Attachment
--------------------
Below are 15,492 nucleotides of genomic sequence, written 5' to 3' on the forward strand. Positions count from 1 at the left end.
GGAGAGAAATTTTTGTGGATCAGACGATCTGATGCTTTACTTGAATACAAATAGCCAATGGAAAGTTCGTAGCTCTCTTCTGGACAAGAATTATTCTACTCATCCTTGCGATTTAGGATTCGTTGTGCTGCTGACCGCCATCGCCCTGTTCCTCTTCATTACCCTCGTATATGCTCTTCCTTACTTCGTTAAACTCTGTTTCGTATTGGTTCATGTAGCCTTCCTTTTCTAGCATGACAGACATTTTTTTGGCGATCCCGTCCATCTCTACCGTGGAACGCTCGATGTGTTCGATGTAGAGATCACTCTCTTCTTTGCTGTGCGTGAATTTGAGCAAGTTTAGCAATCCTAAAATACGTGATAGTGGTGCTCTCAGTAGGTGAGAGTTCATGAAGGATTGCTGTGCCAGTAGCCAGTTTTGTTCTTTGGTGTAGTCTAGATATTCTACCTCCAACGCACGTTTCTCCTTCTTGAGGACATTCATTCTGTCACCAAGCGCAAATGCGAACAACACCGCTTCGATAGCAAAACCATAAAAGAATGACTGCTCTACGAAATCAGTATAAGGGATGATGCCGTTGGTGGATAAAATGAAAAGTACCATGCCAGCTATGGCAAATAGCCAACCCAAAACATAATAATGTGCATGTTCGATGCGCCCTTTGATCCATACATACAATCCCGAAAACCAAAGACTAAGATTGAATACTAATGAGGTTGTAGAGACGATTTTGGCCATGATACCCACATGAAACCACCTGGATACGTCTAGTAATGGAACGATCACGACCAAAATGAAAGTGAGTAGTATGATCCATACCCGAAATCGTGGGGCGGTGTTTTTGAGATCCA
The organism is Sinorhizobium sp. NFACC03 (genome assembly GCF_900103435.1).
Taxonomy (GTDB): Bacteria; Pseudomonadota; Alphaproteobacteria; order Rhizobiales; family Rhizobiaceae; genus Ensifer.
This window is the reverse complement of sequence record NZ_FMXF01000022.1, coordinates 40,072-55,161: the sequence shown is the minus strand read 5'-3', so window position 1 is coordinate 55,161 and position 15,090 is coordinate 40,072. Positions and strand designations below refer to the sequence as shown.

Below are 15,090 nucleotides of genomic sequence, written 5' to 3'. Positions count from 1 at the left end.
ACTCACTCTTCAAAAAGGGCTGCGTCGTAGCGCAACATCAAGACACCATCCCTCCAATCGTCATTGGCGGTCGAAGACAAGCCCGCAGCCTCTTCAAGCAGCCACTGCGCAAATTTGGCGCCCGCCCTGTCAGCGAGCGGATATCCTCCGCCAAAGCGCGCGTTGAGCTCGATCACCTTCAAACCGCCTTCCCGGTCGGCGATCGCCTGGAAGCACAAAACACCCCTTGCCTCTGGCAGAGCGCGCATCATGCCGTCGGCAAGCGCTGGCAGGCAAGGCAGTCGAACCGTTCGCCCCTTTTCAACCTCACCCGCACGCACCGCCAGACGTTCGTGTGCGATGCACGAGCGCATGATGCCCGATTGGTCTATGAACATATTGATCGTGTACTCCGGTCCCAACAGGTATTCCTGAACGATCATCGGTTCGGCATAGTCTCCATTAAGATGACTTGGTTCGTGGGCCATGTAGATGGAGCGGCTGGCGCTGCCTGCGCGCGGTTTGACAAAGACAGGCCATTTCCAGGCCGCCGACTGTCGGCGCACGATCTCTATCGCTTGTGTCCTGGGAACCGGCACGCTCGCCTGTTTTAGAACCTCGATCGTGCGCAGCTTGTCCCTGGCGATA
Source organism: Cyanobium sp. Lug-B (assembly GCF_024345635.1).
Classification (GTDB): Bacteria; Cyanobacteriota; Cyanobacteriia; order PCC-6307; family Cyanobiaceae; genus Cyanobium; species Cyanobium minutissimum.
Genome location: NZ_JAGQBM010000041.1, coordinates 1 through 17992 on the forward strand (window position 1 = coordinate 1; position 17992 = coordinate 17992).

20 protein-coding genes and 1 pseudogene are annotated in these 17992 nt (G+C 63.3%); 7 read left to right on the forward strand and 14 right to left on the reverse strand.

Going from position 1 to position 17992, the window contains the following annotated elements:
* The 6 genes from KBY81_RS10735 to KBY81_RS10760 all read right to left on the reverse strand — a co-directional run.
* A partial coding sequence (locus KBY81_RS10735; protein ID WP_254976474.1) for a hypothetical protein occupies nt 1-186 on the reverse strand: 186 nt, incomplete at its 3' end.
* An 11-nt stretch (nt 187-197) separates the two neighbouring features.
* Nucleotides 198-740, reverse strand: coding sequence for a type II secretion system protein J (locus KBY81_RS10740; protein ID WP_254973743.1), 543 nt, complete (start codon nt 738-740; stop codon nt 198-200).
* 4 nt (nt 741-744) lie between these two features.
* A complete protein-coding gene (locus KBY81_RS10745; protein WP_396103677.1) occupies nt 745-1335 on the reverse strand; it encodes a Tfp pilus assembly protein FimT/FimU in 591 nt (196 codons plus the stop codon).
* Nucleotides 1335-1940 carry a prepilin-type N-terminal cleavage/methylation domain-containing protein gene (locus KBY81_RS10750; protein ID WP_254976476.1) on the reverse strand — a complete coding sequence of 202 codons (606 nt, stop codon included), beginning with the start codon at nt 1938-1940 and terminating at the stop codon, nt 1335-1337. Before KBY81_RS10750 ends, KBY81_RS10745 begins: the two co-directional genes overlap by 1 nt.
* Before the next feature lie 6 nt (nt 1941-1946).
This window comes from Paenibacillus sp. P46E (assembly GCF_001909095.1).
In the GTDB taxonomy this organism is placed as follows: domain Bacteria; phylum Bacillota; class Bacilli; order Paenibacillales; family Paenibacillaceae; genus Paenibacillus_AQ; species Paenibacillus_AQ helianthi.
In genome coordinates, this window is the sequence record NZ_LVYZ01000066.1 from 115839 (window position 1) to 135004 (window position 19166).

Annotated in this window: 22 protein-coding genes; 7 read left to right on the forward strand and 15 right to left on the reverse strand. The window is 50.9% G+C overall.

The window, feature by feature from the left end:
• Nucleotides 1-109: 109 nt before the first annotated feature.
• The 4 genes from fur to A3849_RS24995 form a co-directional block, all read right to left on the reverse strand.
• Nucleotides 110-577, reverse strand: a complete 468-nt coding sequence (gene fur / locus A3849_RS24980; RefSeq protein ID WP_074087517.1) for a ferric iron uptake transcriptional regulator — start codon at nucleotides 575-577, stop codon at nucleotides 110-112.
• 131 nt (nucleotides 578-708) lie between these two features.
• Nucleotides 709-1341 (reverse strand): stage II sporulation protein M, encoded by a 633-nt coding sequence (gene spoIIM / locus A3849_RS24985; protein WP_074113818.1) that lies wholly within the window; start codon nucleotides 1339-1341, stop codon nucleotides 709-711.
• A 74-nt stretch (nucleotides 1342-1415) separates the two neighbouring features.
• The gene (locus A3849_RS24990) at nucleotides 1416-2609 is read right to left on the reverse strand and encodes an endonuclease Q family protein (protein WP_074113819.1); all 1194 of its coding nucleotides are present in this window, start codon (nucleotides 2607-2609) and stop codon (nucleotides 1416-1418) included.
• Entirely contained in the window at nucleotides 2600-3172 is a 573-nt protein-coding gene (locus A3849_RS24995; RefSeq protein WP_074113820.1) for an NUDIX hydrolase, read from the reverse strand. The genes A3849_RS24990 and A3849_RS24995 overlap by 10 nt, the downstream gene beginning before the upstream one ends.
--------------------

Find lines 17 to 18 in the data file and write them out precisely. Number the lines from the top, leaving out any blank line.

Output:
* 4 nt (nt 741-744) lie between these two features.
* A complete protein-coding gene (locus KBY81_RS10745; protein WP_396103677.1) occupies nt 745-1335 on the reverse strand; it encodes a Tfp pilus assembly protein FimT/FimU in 591 nt (196 codons plus the stop codon).